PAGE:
The aircraft was flown by a mixed Air Force/Navy crew of 13 people.

A formation of BR-1150 aircraft in 1994.

In 1997, the Italian Atlantic reached the North Pole.

Two units operated the type within the Italian Air Force (each being assigned 9 aircraft): the 41° Stormo (Wing), with its 88° Gruppo (Squadron) at Sigonella, and the 30° Stormo with its 86° Gruppo at Cagliari Elmas. The latter was disbanded on Aug. 1, 2002 with all the Breguet Atlantic aircraft (“P-1150A” in accordance with the current Italian Ministry of Defense Mission Design Series) taken on charge by the 41th Wing.

Although to a far lesser extent than the French Atlantique 2 (ATL2), that have been upgraded to extend their operative life beyond 2030 adding further capabilities, the Italian Atlantic fleet has undertaken a limited operational update between 1987 and 1997, as part of the ALCO (Aggiornamento Limitato Componente Operativa) programme, that has included, among the others and in different times, new INS (Intertial Navigation System), IFF (Identification Friend or Foe) system, along with new Iguane radar and ESM (Electronic Support Measures) sensors to perform electronic reconnaissance/surveillance systems as well as AIS (Automatic Identification System).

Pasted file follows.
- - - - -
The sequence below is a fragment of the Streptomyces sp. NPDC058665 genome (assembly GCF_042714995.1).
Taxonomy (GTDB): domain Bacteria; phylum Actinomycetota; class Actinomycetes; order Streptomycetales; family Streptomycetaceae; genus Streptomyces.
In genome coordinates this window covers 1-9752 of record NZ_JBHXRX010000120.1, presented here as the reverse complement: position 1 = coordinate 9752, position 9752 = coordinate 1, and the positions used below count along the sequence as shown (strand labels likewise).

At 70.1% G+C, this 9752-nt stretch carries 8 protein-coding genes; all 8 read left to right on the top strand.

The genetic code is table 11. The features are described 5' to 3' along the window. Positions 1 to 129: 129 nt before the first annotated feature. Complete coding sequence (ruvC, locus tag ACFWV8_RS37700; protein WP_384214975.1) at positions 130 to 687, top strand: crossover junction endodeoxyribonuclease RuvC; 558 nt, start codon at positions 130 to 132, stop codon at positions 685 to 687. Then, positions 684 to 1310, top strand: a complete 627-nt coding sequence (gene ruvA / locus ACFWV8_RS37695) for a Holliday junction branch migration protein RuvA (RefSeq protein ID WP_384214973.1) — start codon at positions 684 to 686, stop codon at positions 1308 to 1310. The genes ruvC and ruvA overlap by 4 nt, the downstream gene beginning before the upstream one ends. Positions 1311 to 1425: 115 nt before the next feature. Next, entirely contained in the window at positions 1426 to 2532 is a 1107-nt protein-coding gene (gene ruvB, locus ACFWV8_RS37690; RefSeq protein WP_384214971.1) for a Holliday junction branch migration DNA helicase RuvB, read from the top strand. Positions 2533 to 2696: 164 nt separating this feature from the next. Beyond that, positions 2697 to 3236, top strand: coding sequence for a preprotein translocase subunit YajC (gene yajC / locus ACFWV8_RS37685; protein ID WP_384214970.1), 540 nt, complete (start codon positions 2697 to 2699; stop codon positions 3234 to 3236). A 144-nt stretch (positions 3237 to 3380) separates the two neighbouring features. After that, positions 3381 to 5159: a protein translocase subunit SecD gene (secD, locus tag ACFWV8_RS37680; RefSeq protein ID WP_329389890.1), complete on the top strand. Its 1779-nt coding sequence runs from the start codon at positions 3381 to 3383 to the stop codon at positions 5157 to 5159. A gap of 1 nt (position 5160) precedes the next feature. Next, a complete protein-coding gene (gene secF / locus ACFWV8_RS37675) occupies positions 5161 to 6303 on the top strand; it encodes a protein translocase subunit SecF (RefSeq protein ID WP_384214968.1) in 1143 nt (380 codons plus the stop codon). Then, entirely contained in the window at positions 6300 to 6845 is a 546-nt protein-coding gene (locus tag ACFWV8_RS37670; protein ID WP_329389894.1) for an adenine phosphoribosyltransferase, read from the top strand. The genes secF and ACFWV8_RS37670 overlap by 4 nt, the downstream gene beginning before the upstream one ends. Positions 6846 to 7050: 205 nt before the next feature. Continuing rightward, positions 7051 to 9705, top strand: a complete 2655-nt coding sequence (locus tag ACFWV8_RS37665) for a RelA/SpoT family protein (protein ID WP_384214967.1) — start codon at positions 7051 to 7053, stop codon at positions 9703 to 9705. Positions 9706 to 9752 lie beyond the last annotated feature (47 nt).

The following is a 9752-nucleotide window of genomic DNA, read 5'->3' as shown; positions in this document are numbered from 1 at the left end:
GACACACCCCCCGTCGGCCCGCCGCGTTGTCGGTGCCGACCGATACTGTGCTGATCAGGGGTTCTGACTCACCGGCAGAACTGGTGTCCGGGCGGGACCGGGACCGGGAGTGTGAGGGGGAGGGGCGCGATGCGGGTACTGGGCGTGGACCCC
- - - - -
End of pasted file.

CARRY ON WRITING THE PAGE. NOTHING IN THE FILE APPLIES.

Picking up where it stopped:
Approaching a warship during a sortie from Sigonella in 2009.

An ItAF P-1150A during a maritime surveillance mission in 2010.

The Atlantic will be partially replaced by the P-72, a multirole Maritime Patrol, Electronic Surveillance and C4I (Command, Control, Communications, Computers, and Intelligence) aircraft that shares many sensors and equipments which were developed for the ATR 72ASW developed by Leonardo for the Turkish Navy. However, the Italian P-72A fleet, that will be made of four aircraft, the first of those delivered to the 41° Stormo on Nov. 25, 2016, lacks an ASW (Anti-Sub Warfare) capability and this is the reason why it is considered a “gap filler” until the budget to procure a Long Range MPA with ASW capabilities will become available.

The Atlantic and the P-72 flew alongside during the very last flight of the Atlantic, from Sigonella to Pratica di Mare on Nov. 22, 2017.